Lowry Park Zoo has grown up some from the local neighborhood zoo it once was and has been voted the #1 family friendly zoo in America by Child Magazine in 2004 and #1 by Parents magazine in 2009. Its critters range from the local variety to Komodo dragons, Indian rhinos and other exotics. Splash fountains (dress the little ones in swimsuits), a jungle-animal carousel and a discovery center further appeal to a wide age-spectrum of youngsters.
In the afternoon, it's thinking caps time at the Science Center in St. Petersburg, a neighborhood, Science Guy kind of place with a have-fun-and-learn curriculum. An alternative: head to Great Explorations Children's Museum in downtown St. Petersburg for hands-on fun.
One can hardly visit here without going to the beach - you have a whole string from which to choose. Head to Clearwater Beach for a day of guaranteed water-oriented fun. Before you hit the sands, grant the family a lesson on creatures of the sea at Clearwater Marine Aquarium. Dedicated to marine research, rehabilitation and education, it puts kids in touch with shellfish and other saltwater types. Visitors see dolphins, otters and sea turtles. Sea encounter cruises also depart from the facility.
Around Pier 60 in Clearwater, every family member will find entertainment. Fish from the pier. Whack volleyballs in the very capital of beach volleyball. Play on the covered playground. Rent water toys. Relax with a good book. At sunset, revel in the nightly celebration of performers, face-painters, clowns and artisans.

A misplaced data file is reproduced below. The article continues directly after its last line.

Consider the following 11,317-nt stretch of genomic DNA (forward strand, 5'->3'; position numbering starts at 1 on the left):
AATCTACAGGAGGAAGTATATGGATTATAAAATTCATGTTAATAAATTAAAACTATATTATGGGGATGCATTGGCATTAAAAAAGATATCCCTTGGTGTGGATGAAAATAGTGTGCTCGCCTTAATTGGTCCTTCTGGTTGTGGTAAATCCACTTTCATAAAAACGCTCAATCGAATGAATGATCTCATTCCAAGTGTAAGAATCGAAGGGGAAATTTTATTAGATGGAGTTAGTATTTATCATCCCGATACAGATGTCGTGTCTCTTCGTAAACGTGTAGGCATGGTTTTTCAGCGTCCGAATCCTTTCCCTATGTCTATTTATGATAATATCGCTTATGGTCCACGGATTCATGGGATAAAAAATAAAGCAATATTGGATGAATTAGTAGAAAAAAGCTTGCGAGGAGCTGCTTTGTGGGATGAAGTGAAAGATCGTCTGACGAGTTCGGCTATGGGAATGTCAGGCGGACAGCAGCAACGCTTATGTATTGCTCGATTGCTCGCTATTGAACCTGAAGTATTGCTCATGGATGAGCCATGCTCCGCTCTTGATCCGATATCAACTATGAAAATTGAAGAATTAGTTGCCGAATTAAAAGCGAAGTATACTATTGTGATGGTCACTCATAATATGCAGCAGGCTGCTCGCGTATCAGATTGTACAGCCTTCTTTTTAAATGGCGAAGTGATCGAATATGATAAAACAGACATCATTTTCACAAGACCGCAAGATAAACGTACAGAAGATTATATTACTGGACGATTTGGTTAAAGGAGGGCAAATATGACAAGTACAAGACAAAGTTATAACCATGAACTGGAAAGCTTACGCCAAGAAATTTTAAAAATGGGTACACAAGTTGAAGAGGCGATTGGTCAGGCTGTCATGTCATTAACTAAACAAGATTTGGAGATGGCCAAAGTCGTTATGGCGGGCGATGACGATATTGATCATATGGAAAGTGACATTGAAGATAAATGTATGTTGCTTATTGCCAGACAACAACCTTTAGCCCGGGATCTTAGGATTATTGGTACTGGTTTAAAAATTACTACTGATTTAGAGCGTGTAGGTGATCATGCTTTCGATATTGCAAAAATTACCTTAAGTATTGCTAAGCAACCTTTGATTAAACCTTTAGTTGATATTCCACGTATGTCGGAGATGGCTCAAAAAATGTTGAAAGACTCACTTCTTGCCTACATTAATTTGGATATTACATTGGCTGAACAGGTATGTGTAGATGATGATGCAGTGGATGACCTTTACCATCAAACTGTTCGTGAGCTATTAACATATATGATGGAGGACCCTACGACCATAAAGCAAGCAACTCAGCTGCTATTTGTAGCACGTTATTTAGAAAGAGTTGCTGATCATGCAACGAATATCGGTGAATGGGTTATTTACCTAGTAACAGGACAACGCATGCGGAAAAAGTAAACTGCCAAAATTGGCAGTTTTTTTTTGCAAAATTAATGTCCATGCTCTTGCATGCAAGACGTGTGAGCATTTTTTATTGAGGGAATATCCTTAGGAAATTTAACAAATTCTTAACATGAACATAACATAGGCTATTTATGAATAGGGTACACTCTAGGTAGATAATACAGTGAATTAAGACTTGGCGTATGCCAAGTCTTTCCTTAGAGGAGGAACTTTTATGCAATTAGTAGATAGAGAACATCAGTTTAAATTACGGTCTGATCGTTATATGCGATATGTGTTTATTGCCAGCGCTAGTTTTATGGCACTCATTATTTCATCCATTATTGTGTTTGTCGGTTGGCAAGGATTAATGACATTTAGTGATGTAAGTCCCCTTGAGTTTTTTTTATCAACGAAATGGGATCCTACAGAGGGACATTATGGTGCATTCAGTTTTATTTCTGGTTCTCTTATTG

Greater Ft. Lauderdale: Where the Kids Are
Fort Lauderdale's outlying neighborhoods offer much in the way of family fun, from dinosaur bones to a bike-racing track.
Pack a picnic lunch and go to Brian Piccolo Park - or eat at its Snack Attack stand. Just don't forget your wheels. The best parts of Brian Piccolo are its skate park and velodrome (bike and inline skating race track). You can rent expensive race bikes as well as pads and helmets for skating. (They can tell you a place nearby to rent regular bikes.) The facilities stay open in the evening. Lessons and classes are available.
You could spend the entire day at Anne Kolb Nature Center/West Lake Park in Hollywood. It has two parts - one educational, one recreational. The attractively designed nature center teaches about local wildlife before you set out on a nature quest of your own by foot, bike, or tour boat. In the recreational park, you can picnic, canoe and splash around the Manatee Play Area.
The afternoon calls for relaxing at the beach. This is Fort Lauderdale after all; you can't go home Florida-resident pasty. Plan on lunch at one of the ultra-casual, affordable sidewalk cafes along Hollywood Beach's Broadwalk. To absorb the best of Hollywood Beach, slip in for a croque monsieur or something equally oolala in this wintertime haven for French Canadians. The wide beach is totally family-amiable.
Toddlers to teens will love the hands-on stuff throughout IGFA Fishing Hall of Fame & Museum on the west side of Dania Beach- especially the virtual marlin or tarpon they reel in. Play the computerized "Name That Fish" game. Kids ages 2 to 7 can make fish prints and pretend to go boating in the Discovery Room. Ask about Scout programs, summer camp, the Junior Anglers Club and educational youth programs.
Lunch at Islamorada Fish Company, inside Bass Pro Shops Outdoor World, a football-field-sized sports store that is an attraction in itself. Check out the Everglades aquarium and Pilar, the famous sister ship to Hemingway's boat.
In rootin'-tootin' Davie, Young at Art Children's Museum lets kids explore their creative tendencies, no matter what age.
Away from the beach, Fort Lauderdale's best side runs along New River. Riverwalk Linear Park winds along the water beginning at the shops and galleries of Las Olas. It's an easy walk, skate or bike ride from start to finish.